The Illusionist Hits a Sad, Charming Note
Originally written by legendary French filmmaker Jacques Tati, The Illusionist, which opens in Miami this Friday, is a touchingly simple and beautifully drawn film by renowned animator Sylvian Chomet. When Tati died in 1982, he left behind the screenplay for The Illusionist, which he had intended to be shot in live action. His daughter, Sophie Tatischeff, gave the script to Chomet (who earned praise for his critically acclaimed 2003 animated film The Triplets of Belleville). The result is a tender and moving full length animated movie for adults.
The film takes place in 1959, and tells the story of a magician named Tatischeff whose career has seen better days. A newfangled form of entertainment called 'Rock & Roll' is sweeping the country and garnering the attention of young audiences while strangling off the old vaudevillian ways. Magic is a dying art form, and Tatischeff is finding it increasingly difficult to find work.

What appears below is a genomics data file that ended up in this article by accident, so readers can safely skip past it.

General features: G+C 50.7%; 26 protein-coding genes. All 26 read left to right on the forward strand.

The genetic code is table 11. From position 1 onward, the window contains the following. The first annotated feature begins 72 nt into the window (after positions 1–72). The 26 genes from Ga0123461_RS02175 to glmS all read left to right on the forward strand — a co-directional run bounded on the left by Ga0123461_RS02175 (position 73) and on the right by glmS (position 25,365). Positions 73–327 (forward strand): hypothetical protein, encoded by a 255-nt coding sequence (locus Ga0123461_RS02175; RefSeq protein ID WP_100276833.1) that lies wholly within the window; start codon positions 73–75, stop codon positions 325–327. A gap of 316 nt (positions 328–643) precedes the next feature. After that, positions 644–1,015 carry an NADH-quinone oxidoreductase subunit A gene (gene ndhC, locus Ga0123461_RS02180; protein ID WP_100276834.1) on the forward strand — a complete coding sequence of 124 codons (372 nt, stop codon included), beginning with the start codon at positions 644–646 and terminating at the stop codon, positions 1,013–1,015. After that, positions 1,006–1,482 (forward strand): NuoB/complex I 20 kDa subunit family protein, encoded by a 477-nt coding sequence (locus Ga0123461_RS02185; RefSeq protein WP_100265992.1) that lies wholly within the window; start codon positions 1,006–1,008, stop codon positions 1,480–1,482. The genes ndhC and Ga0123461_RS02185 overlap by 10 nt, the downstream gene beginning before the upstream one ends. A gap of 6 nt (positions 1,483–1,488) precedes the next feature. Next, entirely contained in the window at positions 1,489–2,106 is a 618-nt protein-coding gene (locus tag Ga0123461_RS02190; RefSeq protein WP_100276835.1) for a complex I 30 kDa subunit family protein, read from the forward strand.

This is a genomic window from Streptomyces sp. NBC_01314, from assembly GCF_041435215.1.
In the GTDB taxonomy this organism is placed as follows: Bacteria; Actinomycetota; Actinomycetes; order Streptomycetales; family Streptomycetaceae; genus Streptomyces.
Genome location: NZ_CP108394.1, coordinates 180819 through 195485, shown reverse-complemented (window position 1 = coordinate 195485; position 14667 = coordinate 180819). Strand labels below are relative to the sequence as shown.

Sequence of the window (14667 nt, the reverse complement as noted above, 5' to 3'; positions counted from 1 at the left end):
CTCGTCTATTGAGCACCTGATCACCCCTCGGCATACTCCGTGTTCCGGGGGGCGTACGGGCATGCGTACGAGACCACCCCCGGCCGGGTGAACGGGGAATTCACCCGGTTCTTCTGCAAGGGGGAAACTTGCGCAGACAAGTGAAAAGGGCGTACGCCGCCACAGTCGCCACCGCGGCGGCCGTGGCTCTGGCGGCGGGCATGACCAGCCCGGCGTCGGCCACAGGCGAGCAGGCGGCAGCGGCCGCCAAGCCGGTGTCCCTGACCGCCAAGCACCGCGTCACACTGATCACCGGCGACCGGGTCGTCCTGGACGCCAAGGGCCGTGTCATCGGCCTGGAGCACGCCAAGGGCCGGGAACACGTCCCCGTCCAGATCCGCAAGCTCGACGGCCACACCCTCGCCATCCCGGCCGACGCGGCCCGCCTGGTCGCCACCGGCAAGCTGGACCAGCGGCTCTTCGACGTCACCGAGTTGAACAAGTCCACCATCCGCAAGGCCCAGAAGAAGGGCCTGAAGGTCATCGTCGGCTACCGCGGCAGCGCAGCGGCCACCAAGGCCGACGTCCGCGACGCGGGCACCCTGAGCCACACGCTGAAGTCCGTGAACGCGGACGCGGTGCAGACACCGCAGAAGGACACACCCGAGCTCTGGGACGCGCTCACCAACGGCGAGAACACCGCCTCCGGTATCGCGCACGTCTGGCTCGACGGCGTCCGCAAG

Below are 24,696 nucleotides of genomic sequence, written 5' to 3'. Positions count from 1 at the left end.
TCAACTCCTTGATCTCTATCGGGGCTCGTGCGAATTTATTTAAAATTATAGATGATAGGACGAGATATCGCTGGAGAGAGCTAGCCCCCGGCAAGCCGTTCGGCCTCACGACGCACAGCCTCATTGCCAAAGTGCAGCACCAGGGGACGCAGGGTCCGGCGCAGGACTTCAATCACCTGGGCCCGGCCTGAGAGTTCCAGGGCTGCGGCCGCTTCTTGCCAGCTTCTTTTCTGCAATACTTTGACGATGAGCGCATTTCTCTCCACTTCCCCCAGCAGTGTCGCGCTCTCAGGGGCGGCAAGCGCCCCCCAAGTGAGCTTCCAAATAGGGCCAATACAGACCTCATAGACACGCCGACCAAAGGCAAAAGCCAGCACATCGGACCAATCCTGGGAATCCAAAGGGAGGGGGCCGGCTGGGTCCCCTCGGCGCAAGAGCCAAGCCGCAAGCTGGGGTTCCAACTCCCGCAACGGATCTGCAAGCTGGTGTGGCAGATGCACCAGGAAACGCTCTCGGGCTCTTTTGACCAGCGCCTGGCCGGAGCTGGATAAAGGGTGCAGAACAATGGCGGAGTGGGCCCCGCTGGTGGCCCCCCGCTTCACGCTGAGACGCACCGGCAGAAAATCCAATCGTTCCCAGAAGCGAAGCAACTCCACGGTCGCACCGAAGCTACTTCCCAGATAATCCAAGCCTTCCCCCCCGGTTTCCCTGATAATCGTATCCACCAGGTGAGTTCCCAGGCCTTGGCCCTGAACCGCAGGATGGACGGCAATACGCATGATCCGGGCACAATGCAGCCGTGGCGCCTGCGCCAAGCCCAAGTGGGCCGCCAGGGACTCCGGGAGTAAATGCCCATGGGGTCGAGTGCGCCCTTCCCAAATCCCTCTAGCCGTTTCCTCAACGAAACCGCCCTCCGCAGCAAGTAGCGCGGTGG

He finds work in a small tavern where the patrons find a working light
bulb more fascinating than the magician's tricks. Tatischeff eventually
befriends a young woman who finds his magic charming. He takes the girl
under his wing, giving her new shoes and a roof over her head, even
though he's broke and his prospects bleak. The pair begin an unlikely
friendship as they travel from gig to gig.
Animation is the best way to tell this story. There's little-to-no
dialog, aside from the occasional grunts and laughter by the characters
and the story is richly told through music, and the physicality and
facial expressions of each character. Chomet's attention to detail in
his hand drawn film is phenomenal.
Rainfall constantly falls throughout the film, allowing the bleak rain
swept streets of Edinburgh to take on a life of their own. The film's
most beautiful moments are found in shots of landscapes and puddles and
there's a striking image of a train rolling over a bridge being
reflected on a lake below. There's a lot going on in every frame of The
Illusionist, but the story never loses its focus. It is a beautiful
film, wonderfully told with gorgeous animation and charming wit.
Look for our full review in this week's issue.
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